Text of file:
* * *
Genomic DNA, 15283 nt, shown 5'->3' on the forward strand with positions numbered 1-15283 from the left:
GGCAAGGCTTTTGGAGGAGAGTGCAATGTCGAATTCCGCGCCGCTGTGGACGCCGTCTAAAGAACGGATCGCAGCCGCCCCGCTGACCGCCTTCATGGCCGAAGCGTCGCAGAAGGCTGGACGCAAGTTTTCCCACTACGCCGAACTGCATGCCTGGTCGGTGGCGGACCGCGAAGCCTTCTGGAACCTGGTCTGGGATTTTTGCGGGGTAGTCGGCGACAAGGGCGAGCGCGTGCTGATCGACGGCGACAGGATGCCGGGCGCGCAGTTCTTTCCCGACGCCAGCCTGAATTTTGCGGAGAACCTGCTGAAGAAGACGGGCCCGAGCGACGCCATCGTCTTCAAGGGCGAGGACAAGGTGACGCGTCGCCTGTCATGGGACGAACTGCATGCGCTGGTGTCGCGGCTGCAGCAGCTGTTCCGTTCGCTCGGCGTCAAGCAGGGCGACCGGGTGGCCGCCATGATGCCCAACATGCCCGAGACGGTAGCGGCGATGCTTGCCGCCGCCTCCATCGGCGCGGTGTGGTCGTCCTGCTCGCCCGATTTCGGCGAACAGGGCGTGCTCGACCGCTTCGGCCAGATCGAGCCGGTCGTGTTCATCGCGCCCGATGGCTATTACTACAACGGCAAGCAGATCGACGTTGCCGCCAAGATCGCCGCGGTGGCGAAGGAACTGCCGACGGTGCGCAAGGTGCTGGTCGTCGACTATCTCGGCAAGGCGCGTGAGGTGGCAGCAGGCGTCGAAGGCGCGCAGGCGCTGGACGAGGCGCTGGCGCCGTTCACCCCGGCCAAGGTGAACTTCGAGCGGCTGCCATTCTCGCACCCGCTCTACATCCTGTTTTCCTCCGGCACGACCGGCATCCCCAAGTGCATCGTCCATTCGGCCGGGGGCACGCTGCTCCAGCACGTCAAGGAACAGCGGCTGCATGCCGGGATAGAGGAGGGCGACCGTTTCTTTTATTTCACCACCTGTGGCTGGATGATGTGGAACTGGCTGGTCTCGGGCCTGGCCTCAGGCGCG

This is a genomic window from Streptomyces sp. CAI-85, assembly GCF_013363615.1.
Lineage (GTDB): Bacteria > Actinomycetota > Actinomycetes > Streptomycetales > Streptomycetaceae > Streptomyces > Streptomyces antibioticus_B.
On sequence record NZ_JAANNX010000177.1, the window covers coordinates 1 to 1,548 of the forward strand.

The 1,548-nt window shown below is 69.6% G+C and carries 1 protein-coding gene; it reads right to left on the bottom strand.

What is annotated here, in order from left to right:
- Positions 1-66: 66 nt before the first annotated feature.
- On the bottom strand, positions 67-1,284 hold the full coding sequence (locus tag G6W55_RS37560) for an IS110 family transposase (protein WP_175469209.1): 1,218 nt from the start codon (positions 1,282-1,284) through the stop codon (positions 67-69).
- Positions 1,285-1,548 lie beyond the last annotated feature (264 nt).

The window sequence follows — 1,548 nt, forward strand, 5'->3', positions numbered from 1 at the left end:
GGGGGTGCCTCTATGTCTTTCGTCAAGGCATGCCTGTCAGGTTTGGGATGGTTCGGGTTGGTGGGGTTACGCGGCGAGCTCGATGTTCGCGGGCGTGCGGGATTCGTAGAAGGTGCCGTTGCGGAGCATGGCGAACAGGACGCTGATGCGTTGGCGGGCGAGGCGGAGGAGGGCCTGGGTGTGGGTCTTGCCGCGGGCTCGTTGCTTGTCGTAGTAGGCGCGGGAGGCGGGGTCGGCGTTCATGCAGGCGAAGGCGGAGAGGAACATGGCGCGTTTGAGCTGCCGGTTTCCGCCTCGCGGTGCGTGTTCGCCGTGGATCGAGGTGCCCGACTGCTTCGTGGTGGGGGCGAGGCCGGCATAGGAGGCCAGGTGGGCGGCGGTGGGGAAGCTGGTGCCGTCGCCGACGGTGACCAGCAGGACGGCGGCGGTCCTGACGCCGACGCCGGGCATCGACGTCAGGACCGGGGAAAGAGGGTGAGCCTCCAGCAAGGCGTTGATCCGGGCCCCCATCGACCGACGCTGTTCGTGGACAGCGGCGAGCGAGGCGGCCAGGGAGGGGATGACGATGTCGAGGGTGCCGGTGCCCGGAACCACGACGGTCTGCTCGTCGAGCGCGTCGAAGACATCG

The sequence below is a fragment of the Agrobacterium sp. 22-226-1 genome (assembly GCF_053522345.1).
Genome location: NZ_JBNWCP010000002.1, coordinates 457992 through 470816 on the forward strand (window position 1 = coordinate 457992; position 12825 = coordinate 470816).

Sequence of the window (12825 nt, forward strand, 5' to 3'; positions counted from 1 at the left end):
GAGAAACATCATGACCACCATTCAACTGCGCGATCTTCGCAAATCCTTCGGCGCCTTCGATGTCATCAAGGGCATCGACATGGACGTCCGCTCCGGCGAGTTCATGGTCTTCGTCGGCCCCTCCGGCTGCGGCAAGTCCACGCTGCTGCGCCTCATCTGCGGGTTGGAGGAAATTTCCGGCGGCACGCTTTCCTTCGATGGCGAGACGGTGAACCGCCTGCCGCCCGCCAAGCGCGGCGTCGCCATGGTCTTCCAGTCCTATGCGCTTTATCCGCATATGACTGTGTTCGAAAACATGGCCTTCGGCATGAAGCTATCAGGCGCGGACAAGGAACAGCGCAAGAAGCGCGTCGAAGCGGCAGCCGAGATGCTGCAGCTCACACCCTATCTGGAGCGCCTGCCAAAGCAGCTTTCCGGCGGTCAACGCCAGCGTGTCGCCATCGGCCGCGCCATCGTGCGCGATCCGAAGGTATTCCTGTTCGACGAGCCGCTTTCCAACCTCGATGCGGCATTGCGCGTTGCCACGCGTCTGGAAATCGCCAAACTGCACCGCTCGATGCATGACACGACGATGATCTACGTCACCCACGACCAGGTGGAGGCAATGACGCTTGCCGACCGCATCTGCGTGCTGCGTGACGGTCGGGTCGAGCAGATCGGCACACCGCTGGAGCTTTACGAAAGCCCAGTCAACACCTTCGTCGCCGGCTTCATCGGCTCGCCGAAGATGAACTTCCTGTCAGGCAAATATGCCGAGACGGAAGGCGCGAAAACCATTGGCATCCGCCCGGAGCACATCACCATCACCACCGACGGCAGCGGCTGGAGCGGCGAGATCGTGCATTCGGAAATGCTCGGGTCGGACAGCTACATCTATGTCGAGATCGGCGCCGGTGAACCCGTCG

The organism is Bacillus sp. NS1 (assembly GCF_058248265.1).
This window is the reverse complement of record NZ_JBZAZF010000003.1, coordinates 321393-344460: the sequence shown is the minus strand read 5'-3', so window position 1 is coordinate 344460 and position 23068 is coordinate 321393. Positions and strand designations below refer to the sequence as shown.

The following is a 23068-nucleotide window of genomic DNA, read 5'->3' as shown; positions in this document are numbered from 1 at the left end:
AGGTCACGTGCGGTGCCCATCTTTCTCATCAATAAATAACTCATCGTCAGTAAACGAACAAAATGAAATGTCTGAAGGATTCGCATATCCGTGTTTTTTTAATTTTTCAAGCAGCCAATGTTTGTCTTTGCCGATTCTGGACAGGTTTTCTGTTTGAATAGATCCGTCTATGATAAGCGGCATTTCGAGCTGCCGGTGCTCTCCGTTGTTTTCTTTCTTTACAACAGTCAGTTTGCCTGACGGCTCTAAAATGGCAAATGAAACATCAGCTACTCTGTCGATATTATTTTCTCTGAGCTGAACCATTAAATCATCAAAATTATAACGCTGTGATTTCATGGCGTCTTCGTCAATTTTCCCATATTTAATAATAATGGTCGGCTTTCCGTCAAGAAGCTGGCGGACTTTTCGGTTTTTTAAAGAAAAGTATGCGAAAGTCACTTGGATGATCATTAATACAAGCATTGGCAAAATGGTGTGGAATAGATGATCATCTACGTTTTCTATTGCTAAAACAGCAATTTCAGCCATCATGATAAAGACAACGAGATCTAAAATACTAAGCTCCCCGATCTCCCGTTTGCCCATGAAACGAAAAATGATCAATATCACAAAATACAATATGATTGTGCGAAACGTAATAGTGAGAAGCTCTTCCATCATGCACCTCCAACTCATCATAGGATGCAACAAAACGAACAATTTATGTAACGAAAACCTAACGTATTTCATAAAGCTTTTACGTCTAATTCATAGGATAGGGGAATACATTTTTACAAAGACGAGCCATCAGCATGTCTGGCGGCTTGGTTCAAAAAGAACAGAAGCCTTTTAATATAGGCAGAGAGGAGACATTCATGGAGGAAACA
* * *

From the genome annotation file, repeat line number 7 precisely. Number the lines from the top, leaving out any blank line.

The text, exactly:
What is annotated here, in order from left to right: